2. Practice tasks and writing
  3. Numeracy and mathematics 
  4. Professional learning and how-to guides
  5. Creating, modifying and analyzing your own materials


We looked for materials that could be copied, printed or posted in online and offline environments. This means you can add materials to a website or learning management platform, attach them to an email or share them with learners in Google Drive. They can also be printed. In addition, some materials are templates or permit adaptations, allowing you to build and modify materials for your own use. Copyright information and Creative Commons licensing details are included for all materials.

Download a PDF version below or click here to open the collection in your Google Drive.

During the spring of 2020, all educational sectors, including Literacy and Basic Skills (LBS), made the shift to remote learning. The LBS shift was managed primarily at a local level. Comprehensive training, widely accessible instructional design expertise, tech support and additional funding to purchase data and computers for learners was not available. Each program made its own decisions.

How did programs adapt? What were their priorities? What were their challenges? This report, based on a short survey delivered during the last two weeks of June 2020, provides some answers, identifies challenges and raises concerns about the uneven impacts on learners and sectors and uneven access to resources that could be mobilized to manage the shift. The findings provide a basis for discussion and planning at both the local and provincial levels.

Fast Facts From the Survey Results

How does inequitable access to the internet affect adults in Ontario? What are the layers and impacts of our province’s “digital divide”?

We explore the answers to these questions in our research overview Ontario’s Digital Divide: A Spotlight on the Differences in Online Connection, Activity and Benefits.

Research highlights

Ontario’s Digital Divide was completed in early 2020 and is based on an analysis of the Canadian Internet Use Survey (CIUS) and other information. It looks beyond infrastructure, highlighting the ways in which income, age and level of education contribute to the digital divide. The overview reveals three interrelated layers of the digital divide, involving differences in:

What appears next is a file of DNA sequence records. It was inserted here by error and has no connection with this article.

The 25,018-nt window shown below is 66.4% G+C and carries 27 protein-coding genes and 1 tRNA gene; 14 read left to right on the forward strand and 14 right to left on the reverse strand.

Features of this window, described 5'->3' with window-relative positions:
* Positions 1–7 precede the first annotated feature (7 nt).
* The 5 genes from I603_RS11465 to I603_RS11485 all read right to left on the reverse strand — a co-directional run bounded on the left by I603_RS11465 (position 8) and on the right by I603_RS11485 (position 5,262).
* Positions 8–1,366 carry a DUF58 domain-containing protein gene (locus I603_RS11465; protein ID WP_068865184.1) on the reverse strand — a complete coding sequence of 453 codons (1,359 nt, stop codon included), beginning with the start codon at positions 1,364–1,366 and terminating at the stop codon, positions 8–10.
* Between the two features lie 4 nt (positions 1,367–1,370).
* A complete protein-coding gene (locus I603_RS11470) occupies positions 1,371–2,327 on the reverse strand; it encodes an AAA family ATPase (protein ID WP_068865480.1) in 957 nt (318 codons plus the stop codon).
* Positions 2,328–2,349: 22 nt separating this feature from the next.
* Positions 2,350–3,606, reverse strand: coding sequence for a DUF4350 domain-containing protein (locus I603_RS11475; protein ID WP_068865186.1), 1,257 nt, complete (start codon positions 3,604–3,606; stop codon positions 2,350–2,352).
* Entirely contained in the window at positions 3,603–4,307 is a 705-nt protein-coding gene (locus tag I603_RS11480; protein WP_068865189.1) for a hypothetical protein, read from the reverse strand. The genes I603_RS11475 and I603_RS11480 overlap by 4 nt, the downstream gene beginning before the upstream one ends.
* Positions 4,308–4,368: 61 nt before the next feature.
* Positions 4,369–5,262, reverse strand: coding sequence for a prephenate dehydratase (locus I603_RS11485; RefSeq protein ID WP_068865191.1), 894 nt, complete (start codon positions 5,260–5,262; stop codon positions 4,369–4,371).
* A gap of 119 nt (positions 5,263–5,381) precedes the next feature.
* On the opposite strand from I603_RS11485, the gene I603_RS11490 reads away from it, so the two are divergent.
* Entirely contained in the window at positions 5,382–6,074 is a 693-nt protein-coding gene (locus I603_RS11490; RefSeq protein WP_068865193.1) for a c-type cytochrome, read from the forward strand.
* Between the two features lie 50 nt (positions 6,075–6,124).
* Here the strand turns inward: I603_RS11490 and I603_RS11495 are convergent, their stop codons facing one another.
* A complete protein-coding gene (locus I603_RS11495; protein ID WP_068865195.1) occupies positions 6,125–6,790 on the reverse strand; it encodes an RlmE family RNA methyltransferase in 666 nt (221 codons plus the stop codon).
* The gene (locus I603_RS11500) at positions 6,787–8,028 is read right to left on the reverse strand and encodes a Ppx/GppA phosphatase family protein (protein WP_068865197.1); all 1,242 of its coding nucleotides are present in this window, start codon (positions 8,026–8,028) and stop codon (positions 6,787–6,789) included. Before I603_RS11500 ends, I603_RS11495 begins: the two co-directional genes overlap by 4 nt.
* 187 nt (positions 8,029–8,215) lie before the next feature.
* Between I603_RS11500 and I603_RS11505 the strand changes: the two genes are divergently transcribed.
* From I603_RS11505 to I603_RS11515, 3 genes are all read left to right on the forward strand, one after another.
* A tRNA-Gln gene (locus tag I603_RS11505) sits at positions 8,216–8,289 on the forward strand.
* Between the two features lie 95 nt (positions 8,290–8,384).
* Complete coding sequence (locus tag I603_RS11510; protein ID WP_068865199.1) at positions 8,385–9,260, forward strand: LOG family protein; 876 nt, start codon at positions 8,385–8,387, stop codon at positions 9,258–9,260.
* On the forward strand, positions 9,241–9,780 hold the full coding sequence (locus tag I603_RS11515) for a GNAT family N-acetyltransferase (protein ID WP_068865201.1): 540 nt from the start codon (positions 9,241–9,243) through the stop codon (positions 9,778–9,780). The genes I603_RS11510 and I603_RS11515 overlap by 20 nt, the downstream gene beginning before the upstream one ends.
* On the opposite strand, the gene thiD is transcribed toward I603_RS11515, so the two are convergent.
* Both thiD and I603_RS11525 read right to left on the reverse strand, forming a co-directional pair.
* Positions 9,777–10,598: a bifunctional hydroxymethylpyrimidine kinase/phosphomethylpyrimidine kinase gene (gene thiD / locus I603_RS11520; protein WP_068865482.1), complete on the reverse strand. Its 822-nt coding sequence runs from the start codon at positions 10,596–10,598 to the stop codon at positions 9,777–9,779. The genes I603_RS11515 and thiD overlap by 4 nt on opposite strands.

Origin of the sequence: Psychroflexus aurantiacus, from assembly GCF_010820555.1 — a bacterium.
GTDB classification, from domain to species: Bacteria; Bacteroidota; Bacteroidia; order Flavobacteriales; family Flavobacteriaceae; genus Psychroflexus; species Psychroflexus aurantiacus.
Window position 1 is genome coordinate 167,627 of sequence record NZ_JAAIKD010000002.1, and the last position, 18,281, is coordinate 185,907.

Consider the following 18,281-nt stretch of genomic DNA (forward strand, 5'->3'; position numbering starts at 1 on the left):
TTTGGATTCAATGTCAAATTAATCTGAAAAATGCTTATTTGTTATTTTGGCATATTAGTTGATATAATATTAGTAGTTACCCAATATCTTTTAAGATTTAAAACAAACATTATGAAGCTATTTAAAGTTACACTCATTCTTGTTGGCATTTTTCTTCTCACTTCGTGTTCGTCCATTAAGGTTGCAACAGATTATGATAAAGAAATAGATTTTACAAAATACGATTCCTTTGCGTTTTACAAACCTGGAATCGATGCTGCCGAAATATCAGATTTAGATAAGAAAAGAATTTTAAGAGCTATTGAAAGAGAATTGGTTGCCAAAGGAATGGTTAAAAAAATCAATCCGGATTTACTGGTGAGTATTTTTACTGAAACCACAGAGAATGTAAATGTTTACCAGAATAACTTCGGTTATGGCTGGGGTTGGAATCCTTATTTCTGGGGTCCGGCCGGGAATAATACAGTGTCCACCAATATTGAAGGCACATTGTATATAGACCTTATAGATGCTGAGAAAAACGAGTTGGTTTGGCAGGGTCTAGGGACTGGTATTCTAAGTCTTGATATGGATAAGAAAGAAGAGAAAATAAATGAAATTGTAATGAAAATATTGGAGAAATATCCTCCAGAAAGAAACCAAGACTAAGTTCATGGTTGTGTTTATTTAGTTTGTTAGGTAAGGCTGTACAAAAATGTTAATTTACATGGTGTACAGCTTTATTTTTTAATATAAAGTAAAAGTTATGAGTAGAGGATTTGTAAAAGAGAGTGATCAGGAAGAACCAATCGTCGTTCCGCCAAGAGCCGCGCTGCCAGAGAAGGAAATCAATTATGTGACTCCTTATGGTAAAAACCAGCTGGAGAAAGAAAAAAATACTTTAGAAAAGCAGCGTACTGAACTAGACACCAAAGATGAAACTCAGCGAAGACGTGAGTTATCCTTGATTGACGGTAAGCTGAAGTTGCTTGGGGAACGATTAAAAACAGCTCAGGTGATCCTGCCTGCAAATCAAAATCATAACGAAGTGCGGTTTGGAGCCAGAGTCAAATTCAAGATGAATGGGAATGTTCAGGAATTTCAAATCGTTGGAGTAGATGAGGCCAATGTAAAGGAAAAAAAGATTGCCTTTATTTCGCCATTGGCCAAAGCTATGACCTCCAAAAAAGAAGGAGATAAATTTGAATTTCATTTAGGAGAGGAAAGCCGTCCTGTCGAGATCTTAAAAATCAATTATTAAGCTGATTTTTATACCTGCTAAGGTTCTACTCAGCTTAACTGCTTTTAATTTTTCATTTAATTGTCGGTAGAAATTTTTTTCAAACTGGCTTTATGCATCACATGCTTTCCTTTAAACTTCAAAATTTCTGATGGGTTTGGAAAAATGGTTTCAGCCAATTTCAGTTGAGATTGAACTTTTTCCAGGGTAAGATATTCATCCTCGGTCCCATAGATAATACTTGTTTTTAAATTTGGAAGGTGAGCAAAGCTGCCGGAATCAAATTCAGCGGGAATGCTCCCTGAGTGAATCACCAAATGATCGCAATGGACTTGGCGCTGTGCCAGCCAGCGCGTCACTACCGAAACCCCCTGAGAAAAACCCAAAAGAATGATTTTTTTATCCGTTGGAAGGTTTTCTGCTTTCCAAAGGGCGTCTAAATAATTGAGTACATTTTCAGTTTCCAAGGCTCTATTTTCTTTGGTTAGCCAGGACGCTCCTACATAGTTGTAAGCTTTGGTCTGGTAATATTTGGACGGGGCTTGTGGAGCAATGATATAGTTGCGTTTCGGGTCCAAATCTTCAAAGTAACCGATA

1. How people connect to the internet.
  2. The types of online activities in which they engage.
  3. How they benefit from their interactions with services, resources and networks that are only available online.

If the Ontario government is to achieve its goal of making this an “inclusive, equitable and accessible digitally enabled province,” these three layers must be addressed.

Using this research overview

The ongoing and entrenched digital divide directly impacts adult literacy learners and others who could benefit from learning and training programs. Ontario’s Literacy and Basic Skills (LBS) program works directly with digitally excluded adults with limited internet access and has a role in digital inclusion efforts.

This paper summarizes and highlights issues that are well-known to practitioners in the adult literacy education space. You can use it as a tool that supports your local advocacy efforts. 

A cross-case analysis of six community-based programs in Ontario’s Literacy and Basic Skills system

In 2018, AlphaPlus oversaw a cross-case analysis of digital inclusion and digital literacy development in six community literacy centres in Ontario, which receive funding from the Ministry of Advanced Education and Skills Development (MAESD) Literacy and Basic Skills (LBS) program. The literacy centres, situated directly in small towns, cities and remote communities throughout Ontario, play a key role in supporting the province’s digital transformation initiative and its commitment to ensure an “inclusive digitally enabled province.” The centres provide various learning opportunities for digitally marginalized adults — adults living in poverty, the unemployed or precariously employed, those with limited education and some older adults. They use various models of digital literacy development to respond to learners’ array of digital literacy experiences and aspirations. However, this work is not currently part of a broader provincial digital inclusion strategy. In addition, professional development opportunities and educator training are inconsistent across the system. LBS eligibility criteria and enrolment targets can interfere with the ability of community organizations to be fully inclusive and responsive to digitally marginalized adults, particularly older adults and those not actively looking for work.

Wondering what the research says about equitable digital access and learning opportunities for the adults we work with?

AlphaPlus recently completed a comprehensive report focused on equitable access to technology for all Ontarians. During the webinar, Christine Pinsent-Johnson, one of the authors of the report, shared some highlights and a few takeaways that programs may find useful as they develop their own digital literacy workshops, courses and overall strategies.